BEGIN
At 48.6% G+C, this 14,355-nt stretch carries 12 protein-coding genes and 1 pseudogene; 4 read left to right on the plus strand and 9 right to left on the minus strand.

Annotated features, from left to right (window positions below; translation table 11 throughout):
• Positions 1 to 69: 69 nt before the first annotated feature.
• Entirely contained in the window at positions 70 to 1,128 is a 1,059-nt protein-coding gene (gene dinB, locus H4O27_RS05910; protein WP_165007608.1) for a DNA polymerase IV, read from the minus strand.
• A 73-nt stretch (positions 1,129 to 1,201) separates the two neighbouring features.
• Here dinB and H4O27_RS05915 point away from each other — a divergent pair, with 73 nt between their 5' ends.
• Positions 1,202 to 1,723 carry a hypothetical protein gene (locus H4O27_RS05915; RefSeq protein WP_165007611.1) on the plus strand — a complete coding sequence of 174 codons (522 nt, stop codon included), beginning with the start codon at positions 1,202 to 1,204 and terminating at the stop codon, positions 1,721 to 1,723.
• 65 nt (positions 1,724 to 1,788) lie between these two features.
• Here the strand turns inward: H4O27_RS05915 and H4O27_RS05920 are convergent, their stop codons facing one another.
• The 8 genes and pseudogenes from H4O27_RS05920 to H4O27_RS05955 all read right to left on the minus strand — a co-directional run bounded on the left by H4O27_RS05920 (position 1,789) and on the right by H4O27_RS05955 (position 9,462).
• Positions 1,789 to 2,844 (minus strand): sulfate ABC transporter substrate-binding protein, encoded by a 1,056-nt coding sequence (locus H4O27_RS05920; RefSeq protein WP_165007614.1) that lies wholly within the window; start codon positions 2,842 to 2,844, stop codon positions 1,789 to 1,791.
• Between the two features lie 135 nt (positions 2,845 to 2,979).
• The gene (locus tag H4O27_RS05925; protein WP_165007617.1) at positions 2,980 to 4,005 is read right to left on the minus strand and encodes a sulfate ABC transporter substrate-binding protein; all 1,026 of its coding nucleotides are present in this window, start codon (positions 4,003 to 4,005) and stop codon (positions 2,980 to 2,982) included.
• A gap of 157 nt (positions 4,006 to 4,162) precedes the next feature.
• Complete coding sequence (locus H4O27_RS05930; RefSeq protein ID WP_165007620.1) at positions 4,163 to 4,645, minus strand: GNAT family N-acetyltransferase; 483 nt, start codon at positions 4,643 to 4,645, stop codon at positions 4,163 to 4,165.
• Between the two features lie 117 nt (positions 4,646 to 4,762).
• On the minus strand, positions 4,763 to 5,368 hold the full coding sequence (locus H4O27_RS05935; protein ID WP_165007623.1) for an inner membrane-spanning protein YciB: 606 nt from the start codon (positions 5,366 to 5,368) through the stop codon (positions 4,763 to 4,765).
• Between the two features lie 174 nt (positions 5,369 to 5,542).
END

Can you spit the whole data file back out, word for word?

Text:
At 48.6% G+C, this 14,355-nt stretch carries 12 protein-coding genes and 1 pseudogene; 4 read left to right on the plus strand and 9 right to left on the minus strand.

Annotated features, from left to right (window positions below; translation table 11 throughout):
• Positions 1 to 69: 69 nt before the first annotated feature.
• Entirely contained in the window at positions 70 to 1,128 is a 1,059-nt protein-coding gene (gene dinB, locus H4O27_RS05910; protein WP_165007608.1) for a DNA polymerase IV, read from the minus strand.
• A 73-nt stretch (positions 1,129 to 1,201) separates the two neighbouring features.
• Here dinB and H4O27_RS05915 point away from each other — a divergent pair, with 73 nt between their 5' ends.
• Positions 1,202 to 1,723 carry a hypothetical protein gene (locus H4O27_RS05915; RefSeq protein WP_165007611.1) on the plus strand — a complete coding sequence of 174 codons (522 nt, stop codon included), beginning with the start codon at positions 1,202 to 1,204 and terminating at the stop codon, positions 1,721 to 1,723.
• 65 nt (positions 1,724 to 1,788) lie between these two features.
• Here the strand turns inward: H4O27_RS05915 and H4O27_RS05920 are convergent, their stop codons facing one another.
• The 8 genes and pseudogenes from H4O27_RS05920 to H4O27_RS05955 all read right to left on the minus strand — a co-directional run bounded on the left by H4O27_RS05920 (position 1,789) and on the right by H4O27_RS05955 (position 9,462).
• Positions 1,789 to 2,844 (minus strand): sulfate ABC transporter substrate-binding protein, encoded by a 1,056-nt coding sequence (locus H4O27_RS05920; RefSeq protein WP_165007614.1) that lies wholly within the window; start codon positions 2,842 to 2,844, stop codon positions 1,789 to 1,791.
• Between the two features lie 135 nt (positions 2,845 to 2,979).
• The gene (locus tag H4O27_RS05925; protein WP_165007617.1) at positions 2,980 to 4,005 is read right to left on the minus strand and encodes a sulfate ABC transporter substrate-binding protein; all 1,026 of its coding nucleotides are present in this window, start codon (positions 4,003 to 4,005) and stop codon (positions 2,980 to 2,982) included.
• A gap of 157 nt (positions 4,006 to 4,162) precedes the next feature.
• Complete coding sequence (locus H4O27_RS05930; RefSeq protein ID WP_165007620.1) at positions 4,163 to 4,645, minus strand: GNAT family N-acetyltransferase; 483 nt, start codon at positions 4,643 to 4,645, stop codon at positions 4,163 to 4,165.
• Between the two features lie 117 nt (positions 4,646 to 4,762).
• On the minus strand, positions 4,763 to 5,368 hold the full coding sequence (locus H4O27_RS05935; protein ID WP_165007623.1) for an inner membrane-spanning protein YciB: 606 nt from the start codon (positions 5,366 to 5,368) through the stop codon (positions 4,763 to 4,765).
• Between the two features lie 174 nt (positions 5,369 to 5,542).